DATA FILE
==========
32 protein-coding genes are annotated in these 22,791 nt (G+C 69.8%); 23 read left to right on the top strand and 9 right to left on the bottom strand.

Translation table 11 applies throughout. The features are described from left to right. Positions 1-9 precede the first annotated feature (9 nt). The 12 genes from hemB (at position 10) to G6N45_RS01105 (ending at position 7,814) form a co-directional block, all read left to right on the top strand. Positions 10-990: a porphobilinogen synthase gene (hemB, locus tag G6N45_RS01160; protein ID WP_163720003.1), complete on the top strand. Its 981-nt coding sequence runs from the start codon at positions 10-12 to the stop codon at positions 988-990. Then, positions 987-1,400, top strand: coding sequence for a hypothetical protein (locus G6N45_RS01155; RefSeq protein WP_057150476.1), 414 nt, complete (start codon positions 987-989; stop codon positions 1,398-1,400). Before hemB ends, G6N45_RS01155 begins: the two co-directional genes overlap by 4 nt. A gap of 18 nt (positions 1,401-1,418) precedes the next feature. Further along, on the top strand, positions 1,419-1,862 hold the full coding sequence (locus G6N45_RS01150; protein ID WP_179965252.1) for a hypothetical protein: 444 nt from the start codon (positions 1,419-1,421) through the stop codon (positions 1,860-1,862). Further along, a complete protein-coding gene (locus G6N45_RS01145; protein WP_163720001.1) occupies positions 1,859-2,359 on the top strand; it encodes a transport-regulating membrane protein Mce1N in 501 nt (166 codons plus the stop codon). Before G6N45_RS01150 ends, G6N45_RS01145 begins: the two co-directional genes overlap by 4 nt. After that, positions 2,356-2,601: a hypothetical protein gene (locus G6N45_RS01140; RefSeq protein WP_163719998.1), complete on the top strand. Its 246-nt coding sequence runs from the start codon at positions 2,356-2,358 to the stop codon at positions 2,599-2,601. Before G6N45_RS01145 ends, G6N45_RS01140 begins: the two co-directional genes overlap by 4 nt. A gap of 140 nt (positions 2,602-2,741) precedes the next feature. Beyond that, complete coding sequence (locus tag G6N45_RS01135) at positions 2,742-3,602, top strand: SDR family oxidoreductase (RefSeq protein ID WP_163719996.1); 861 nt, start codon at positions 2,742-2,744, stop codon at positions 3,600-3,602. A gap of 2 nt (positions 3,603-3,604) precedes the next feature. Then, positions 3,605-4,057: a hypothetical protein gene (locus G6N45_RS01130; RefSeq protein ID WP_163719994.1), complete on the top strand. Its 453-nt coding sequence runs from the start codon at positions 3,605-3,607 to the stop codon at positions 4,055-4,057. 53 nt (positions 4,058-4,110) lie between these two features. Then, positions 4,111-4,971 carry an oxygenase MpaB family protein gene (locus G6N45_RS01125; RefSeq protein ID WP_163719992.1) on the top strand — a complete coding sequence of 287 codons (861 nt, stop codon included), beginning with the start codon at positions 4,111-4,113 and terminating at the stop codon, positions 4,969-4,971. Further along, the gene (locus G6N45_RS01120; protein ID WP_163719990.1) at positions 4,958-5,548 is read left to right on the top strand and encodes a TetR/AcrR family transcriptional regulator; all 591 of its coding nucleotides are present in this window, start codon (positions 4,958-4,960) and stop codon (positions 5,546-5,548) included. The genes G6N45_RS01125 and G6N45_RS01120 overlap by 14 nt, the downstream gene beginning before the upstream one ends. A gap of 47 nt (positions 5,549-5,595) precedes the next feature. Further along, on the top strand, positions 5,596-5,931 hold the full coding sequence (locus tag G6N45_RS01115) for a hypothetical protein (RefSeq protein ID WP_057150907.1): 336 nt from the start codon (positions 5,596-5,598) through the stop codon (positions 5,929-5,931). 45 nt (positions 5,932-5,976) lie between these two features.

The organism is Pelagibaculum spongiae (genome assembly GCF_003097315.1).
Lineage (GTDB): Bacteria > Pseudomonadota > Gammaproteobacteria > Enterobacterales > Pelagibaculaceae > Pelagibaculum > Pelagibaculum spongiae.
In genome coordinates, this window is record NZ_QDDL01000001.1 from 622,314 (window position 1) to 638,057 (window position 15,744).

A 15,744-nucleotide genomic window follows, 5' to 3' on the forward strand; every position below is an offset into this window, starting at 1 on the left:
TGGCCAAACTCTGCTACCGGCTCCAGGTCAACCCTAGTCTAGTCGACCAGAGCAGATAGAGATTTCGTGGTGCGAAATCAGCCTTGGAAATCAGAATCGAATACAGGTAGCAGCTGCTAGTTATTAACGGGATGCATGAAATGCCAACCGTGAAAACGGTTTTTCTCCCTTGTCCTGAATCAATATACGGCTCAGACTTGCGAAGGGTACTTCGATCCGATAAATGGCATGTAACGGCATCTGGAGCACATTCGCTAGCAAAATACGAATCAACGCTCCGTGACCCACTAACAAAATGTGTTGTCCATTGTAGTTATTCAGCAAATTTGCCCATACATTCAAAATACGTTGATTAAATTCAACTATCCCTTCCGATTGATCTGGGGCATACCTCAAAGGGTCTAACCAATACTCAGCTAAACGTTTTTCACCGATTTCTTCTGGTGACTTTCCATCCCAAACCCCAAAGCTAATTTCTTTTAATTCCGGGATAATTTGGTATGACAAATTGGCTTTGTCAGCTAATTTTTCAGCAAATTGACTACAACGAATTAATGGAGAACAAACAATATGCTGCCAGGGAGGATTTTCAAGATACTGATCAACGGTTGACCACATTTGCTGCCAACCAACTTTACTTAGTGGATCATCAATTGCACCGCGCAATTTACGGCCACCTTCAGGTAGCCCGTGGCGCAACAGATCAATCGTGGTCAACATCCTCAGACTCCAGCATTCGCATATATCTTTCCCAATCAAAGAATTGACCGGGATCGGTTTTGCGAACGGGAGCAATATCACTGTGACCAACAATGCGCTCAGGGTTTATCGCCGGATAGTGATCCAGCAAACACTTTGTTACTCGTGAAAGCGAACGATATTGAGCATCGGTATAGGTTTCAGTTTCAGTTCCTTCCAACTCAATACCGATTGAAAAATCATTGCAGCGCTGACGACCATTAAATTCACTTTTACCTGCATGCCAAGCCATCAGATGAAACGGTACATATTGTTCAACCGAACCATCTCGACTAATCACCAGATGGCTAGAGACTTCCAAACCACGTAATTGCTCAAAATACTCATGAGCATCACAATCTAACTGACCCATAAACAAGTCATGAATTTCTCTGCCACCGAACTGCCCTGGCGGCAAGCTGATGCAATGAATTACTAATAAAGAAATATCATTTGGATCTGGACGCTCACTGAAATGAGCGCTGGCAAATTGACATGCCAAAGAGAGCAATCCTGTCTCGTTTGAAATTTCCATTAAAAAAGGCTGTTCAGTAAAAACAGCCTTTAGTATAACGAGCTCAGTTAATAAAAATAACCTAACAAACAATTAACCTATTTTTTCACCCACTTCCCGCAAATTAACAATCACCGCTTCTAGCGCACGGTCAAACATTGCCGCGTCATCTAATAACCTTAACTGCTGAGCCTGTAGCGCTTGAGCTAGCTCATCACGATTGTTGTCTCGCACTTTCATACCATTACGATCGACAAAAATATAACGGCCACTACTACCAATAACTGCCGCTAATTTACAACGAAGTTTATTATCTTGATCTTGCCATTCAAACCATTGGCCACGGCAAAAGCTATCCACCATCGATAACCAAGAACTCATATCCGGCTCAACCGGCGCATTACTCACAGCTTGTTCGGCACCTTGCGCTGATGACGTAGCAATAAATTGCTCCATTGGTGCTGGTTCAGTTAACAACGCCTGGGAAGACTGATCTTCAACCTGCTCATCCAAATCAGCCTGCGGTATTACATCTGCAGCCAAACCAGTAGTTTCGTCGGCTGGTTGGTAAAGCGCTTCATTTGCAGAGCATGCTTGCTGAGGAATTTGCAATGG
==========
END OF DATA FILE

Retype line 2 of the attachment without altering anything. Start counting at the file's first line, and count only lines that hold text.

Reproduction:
Translation table 11 applies throughout. The features are described from left to right. Positions 1-9 precede the first annotated feature (9 nt). The 12 genes from hemB (at position 10) to G6N45_RS01105 (ending at position 7,814) form a co-directional block, all read left to right on the top strand. Positions 10-990: a porphobilinogen synthase gene (hemB, locus tag G6N45_RS01160; protein ID WP_163720003.1), complete on the top strand. Its 981-nt coding sequence runs from the start codon at positions 10-12 to the stop codon at positions 988-990. Then, positions 987-1,400, top strand: coding sequence for a hypothetical protein (locus G6N45_RS01155; RefSeq protein WP_057150476.1), 414 nt, complete (start codon positions 987-989; stop codon positions 1,398-1,400). Before hemB ends, G6N45_RS01155 begins: the two co-directional genes overlap by 4 nt. A gap of 18 nt (positions 1,401-1,418) precedes the next feature. Further along, on the top strand, positions 1,419-1,862 hold the full coding sequence (locus G6N45_RS01150; protein ID WP_179965252.1) for a hypothetical protein: 444 nt from the start codon (positions 1,419-1,421) through the stop codon (positions 1,860-1,862). Further along, a complete protein-coding gene (locus G6N45_RS01145; protein WP_163720001.1) occupies positions 1,859-2,359 on the top strand; it encodes a transport-regulating membrane protein Mce1N in 501 nt (166 codons plus the stop codon). Before G6N45_RS01150 ends, G6N45_RS01145 begins: the two co-directional genes overlap by 4 nt. After that, positions 2,356-2,601: a hypothetical protein gene (locus G6N45_RS01140; RefSeq protein WP_163719998.1), complete on the top strand. Its 246-nt coding sequence runs from the start codon at positions 2,356-2,358 to the stop codon at positions 2,599-2,601. Before G6N45_RS01145 ends, G6N45_RS01140 begins: the two co-directional genes overlap by 4 nt. A gap of 140 nt (positions 2,602-2,741) precedes the next feature. Beyond that, complete coding sequence (locus tag G6N45_RS01135) at positions 2,742-3,602, top strand: SDR family oxidoreductase (RefSeq protein ID WP_163719996.1); 861 nt, start codon at positions 2,742-2,744, stop codon at positions 3,600-3,602. A gap of 2 nt (positions 3,603-3,604) precedes the next feature. Then, positions 3,605-4,057: a hypothetical protein gene (locus G6N45_RS01130; RefSeq protein ID WP_163719994.1), complete on the top strand. Its 453-nt coding sequence runs from the start codon at positions 3,605-3,607 to the stop codon at positions 4,055-4,057. 53 nt (positions 4,058-4,110) lie between these two features. Then, positions 4,111-4,971 carry an oxygenase MpaB family protein gene (locus G6N45_RS01125; RefSeq protein ID WP_163719992.1) on the top strand — a complete coding sequence of 287 codons (861 nt, stop codon included), beginning with the start codon at positions 4,111-4,113 and terminating at the stop codon, positions 4,969-4,971. Further along, the gene (locus G6N45_RS01120; protein ID WP_163719990.1) at positions 4,958-5,548 is read left to right on the top strand and encodes a TetR/AcrR family transcriptional regulator; all 591 of its coding nucleotides are present in this window, start codon (positions 4,958-4,960) and stop codon (positions 5,546-5,548) included. The genes G6N45_RS01125 and G6N45_RS01120 overlap by 14 nt, the downstream gene beginning before the upstream one ends. A gap of 47 nt (positions 5,549-5,595) precedes the next feature. Further along, on the top strand, positions 5,596-5,931 hold the full coding sequence (locus tag G6N45_RS01115) for a hypothetical protein (RefSeq protein ID WP_057150907.1): 336 nt from the start codon (positions 5,596-5,598) through the stop codon (positions 5,929-5,931). 45 nt (positions 5,932-5,976) lie between these two features.